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Bereans Gather for Vigil

Berea faculty, staff, students, and community members all gathered together Wednesday, March 19 for a solemn vigil marking the five year anniversary of the war in Iraq.

Students gathered together at Union Church to commemorate and mourn the fifth year of the war in Ira

Mike Rivage-Seul, the director of Peace and Social Justice Studies at Berea, welcomed everyone to the event and introduced the panel of people to be presenting information. Recent Red Foley winner Ashley Long opened with the song “Let there be peace on Earth,” her poetic voice giving new breath to the old hymn.

President Larry Shinn offered his own reflections on the war, stating that he wanted to “reflect on the casualties of the war.” To Shinn, "casualties" were more than just the dead, but also those who were wounded and those who came back with mental illnesses. According to the information he provided, post traumatic stress disorder (PTSD) affects many of the returning soldiers. He also stated that Iraq's "future is a casualty of war.” More than 150 billion dollars has been spent on the war, which means that the funding for many public services in our country has been cut. All of these services that have suffered budget cuts, such as health care, education and income assistance “have too become casualties of this war,” according to Shinn.

Alex Gibson, president of the Student Government Association (SGA) shared with the audience “Why I am Opposed to the War in Vietnam” by Dr. Martin Luther King. Gibson channelled powerful statements by King, quoting, “there comes a time when silence becomes betrayal” and “this war is unjust and evil.” His words were inspiring and people across the audience were nodding their heads in agreement, some with tears in their eyes.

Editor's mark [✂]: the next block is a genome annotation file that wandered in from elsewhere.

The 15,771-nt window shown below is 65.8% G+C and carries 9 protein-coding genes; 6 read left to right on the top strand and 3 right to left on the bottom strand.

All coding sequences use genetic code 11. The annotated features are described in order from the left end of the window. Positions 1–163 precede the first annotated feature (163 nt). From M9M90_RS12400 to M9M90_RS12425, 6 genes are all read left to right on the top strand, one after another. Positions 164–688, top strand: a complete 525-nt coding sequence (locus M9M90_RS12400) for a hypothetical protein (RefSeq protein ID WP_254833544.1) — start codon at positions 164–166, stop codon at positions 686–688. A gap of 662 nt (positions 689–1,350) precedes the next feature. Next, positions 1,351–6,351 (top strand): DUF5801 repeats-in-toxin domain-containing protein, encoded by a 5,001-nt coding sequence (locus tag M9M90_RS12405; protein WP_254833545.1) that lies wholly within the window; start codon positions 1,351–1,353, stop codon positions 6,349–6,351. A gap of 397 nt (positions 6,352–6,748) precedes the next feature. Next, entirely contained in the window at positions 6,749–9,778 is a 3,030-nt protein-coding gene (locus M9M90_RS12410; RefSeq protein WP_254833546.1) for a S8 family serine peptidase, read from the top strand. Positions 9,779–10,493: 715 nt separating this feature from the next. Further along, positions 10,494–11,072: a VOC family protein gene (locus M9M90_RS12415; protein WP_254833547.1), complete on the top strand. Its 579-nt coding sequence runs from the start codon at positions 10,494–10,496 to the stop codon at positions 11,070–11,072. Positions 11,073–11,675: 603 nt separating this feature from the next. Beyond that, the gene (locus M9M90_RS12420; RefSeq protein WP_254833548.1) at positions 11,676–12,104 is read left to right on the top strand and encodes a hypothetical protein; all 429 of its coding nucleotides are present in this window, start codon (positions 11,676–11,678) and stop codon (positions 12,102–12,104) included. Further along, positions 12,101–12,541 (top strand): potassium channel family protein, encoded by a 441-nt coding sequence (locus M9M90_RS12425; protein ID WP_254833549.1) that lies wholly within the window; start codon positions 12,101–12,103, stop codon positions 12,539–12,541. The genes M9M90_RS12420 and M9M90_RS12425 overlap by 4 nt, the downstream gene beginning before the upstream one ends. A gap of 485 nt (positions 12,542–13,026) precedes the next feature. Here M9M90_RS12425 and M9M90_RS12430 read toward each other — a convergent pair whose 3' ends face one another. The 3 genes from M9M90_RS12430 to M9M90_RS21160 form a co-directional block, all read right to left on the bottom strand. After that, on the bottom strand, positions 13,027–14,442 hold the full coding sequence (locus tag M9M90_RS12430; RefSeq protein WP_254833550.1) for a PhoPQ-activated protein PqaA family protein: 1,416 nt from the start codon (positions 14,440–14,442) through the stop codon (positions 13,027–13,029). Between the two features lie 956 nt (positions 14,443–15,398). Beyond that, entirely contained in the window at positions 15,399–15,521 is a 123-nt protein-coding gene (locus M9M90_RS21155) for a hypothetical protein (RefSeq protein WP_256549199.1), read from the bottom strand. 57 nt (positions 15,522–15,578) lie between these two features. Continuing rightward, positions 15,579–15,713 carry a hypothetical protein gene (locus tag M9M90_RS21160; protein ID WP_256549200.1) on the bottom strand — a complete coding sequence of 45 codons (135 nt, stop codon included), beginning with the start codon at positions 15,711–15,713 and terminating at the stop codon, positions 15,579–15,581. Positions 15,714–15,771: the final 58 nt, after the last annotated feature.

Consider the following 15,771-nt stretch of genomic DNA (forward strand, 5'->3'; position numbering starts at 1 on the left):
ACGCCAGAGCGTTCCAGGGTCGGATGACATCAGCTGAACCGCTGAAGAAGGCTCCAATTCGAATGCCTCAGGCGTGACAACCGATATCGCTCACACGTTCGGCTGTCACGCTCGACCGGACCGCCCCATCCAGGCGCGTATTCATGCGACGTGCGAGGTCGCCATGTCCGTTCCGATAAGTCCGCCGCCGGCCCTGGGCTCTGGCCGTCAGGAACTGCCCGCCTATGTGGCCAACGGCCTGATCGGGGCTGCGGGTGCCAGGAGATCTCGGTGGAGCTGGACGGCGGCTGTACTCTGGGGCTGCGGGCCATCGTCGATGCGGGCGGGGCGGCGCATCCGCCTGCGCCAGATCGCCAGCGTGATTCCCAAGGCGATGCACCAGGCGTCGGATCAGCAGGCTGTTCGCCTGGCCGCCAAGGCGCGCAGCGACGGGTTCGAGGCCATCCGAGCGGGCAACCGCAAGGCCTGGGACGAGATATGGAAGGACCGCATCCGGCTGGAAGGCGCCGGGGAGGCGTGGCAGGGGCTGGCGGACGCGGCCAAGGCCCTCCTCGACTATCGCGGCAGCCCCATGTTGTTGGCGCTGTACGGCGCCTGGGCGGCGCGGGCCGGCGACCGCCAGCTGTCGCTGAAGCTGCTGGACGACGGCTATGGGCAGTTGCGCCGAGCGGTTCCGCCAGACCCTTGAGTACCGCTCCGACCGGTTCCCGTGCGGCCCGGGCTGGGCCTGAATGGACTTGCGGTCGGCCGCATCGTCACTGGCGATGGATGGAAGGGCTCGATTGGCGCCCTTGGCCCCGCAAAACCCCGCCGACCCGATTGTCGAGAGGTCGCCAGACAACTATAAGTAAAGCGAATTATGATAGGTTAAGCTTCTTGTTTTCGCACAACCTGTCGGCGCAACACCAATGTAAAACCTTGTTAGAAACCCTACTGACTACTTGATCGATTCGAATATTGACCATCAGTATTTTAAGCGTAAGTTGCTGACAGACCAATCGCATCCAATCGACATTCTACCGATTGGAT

While the speakers inspired emotion, it was the reading of the names of reported casualties of both Americans and Iraqis that caused people in the audience to grab their tissues and blot their eyes. Stephen Pulsford and two international students from the Middle East took turns reading the names. This was truly an emotional event and the majority of the audience had eyes filled with tears. The students were unable to read all the names of the Iraqis killed, to do so would have taken many hours.

Meta Mendel-Reyes, professor and director of CELTS, offered reflections as to what has been lost in the war. She asked the question of the audience, “What might their lives have been if they would not have been killed?” She also talked about how casualties and deaths in wars affect everyone, stating, “The fabric of life is woven with small threads.” Through the death of a death of a family member, the birth of a child, the houses being built, the vows being exchanged--all of these are lost when death takes someone away. The dead are not the only ones who suffer.

The event closed with everyone standing shoulder to shoulder in true Berea fashion, some holding hands, and singing “We Shall Overcome.” The event was a success, according to Mike Rivage-Seul. “The reading of names from the students from the Middle East was wonderful, inspiring, and moving,” he said. Larry Shinn was “very pleased with the number and diversity of the people in attendance;” the homogeneous mix of community members, student, faculty, and staff brought a new kind of diversity not seen in many programs hosted by the college.

The Memorial and Vigil was sponsored by the Berea College Peace and Social Justice Department and the Campus Christian Center.

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